“the passage of SJR 52 by the legislature, of itself, would have established no statewide property tax. The passage of the constitutional amendment by the voters, of itself, would have neither put in place nor added a new, statewide property tax. * * * [O]ne could argue with equal validity that the subsequent enactment of the tax measure, of itself, did not establish or add a statewide property tax. [But t]aken collectively, the sequence above unquestionably would have established or added a statewide property tax.”
Id. at 202–03 (emphases in original). Ultimately, the court concluded that the defendant's statements did not violate ORS 260.532 because it was not “unreasonable to infer that the language of section 2 of SJR 52 would have established or added a statewide property tax, at least in the sense that SJR 52 ‘authorized,’ ‘included,’ or ‘set up’ one.” Id. at 203.
In this case, relying on Comm. of 1000, defendants argue that their statement is not false because it is reasonably susceptible to alternative meanings, only one of which is incorrect. As defendants put it,
“if the question is limited to the local option levies, then the Defendants' statement is factually correct. If the question is opened to Fire District taxes of any and all kinds, however, the Defendants' statement is factually incorrect.”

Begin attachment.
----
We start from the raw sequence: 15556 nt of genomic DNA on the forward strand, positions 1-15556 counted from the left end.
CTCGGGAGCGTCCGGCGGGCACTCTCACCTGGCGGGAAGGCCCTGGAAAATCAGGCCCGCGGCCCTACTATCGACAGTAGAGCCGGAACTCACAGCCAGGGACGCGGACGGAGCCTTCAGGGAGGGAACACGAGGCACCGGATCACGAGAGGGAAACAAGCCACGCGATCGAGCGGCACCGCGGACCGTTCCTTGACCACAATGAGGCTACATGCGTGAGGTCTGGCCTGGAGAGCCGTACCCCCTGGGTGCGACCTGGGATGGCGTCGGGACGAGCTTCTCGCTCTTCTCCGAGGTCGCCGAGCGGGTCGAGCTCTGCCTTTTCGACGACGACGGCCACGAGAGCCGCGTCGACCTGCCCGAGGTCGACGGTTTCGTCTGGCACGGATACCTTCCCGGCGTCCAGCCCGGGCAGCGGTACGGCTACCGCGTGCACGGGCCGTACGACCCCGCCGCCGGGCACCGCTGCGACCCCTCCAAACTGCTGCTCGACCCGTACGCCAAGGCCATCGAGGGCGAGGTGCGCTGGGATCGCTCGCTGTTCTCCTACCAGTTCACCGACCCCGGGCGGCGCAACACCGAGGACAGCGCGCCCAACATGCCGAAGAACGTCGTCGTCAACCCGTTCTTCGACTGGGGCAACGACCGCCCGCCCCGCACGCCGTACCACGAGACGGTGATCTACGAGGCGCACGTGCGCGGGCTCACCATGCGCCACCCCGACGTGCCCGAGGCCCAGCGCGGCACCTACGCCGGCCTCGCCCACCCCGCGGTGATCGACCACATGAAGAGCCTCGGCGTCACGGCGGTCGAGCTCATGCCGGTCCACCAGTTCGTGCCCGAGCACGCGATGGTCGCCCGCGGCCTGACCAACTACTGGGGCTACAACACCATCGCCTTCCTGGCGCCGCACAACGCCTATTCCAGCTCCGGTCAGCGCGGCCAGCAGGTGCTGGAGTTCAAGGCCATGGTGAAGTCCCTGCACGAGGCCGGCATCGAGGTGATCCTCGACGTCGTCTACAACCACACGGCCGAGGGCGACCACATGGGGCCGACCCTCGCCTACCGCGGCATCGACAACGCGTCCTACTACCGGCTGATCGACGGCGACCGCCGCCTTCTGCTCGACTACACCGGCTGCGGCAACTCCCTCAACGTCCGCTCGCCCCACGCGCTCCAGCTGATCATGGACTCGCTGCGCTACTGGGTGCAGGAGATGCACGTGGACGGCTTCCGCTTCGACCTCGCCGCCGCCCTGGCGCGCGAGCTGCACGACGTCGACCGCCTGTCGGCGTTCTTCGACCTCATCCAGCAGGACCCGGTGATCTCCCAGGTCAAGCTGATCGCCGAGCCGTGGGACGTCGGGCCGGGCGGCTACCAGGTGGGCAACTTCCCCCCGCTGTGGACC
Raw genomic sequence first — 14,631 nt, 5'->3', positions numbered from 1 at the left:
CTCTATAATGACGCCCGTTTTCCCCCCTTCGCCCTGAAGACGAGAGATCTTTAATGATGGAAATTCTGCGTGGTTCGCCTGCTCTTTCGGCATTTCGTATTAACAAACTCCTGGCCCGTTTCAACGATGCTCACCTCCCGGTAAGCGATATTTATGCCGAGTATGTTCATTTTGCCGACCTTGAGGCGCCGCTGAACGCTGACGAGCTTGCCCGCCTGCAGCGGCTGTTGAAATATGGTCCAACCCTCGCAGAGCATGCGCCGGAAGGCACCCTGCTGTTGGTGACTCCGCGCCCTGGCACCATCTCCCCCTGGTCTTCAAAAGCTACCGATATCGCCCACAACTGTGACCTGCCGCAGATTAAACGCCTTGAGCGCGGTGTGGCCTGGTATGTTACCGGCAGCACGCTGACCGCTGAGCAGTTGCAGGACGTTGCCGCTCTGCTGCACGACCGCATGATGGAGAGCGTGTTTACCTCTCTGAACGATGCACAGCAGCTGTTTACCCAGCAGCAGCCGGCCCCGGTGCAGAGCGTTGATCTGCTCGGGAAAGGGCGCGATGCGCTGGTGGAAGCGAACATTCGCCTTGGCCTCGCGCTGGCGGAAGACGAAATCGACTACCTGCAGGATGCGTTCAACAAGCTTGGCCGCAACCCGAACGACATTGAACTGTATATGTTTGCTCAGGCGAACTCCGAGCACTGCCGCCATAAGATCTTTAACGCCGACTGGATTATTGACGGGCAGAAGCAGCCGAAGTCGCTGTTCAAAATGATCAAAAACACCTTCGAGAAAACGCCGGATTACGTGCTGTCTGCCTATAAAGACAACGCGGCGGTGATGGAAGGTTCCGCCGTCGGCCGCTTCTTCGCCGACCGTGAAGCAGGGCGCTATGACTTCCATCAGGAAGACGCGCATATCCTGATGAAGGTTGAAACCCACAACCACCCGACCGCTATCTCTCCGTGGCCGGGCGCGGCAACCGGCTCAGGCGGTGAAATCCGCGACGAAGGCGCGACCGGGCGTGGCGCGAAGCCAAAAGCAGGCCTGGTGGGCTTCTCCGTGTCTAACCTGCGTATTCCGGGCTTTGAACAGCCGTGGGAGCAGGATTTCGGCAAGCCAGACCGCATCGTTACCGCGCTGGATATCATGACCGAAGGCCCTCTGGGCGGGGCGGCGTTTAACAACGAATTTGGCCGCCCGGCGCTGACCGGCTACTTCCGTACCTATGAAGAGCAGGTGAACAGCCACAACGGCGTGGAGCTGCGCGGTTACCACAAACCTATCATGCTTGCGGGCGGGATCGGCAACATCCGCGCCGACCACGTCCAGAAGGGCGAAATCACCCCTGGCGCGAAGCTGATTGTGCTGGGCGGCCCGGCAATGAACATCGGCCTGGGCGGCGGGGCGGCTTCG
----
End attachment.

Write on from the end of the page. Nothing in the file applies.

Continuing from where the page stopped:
Thus, defendants reason, because their statement is reasonably susceptible to an interpretation that makes it true, it cannot be “false” under Comm. of 1000. 270 Or at 204 (explaining that “an ambiguous statement, or the possible erroneous inference to be drawn therefrom” does not constitute a violation of ORS 260.532) (citation omitted). The premise of defendants' argument is that their statement is, in fact, reasonably capable of being interpreted in the way they suggest—namely, that the statement that the “bond levy will DOUBLE the Fire District Tax assessments for the next 20 Years” is reasonably capable of being understood to refer to only one of the two “assessments” in effect at the time.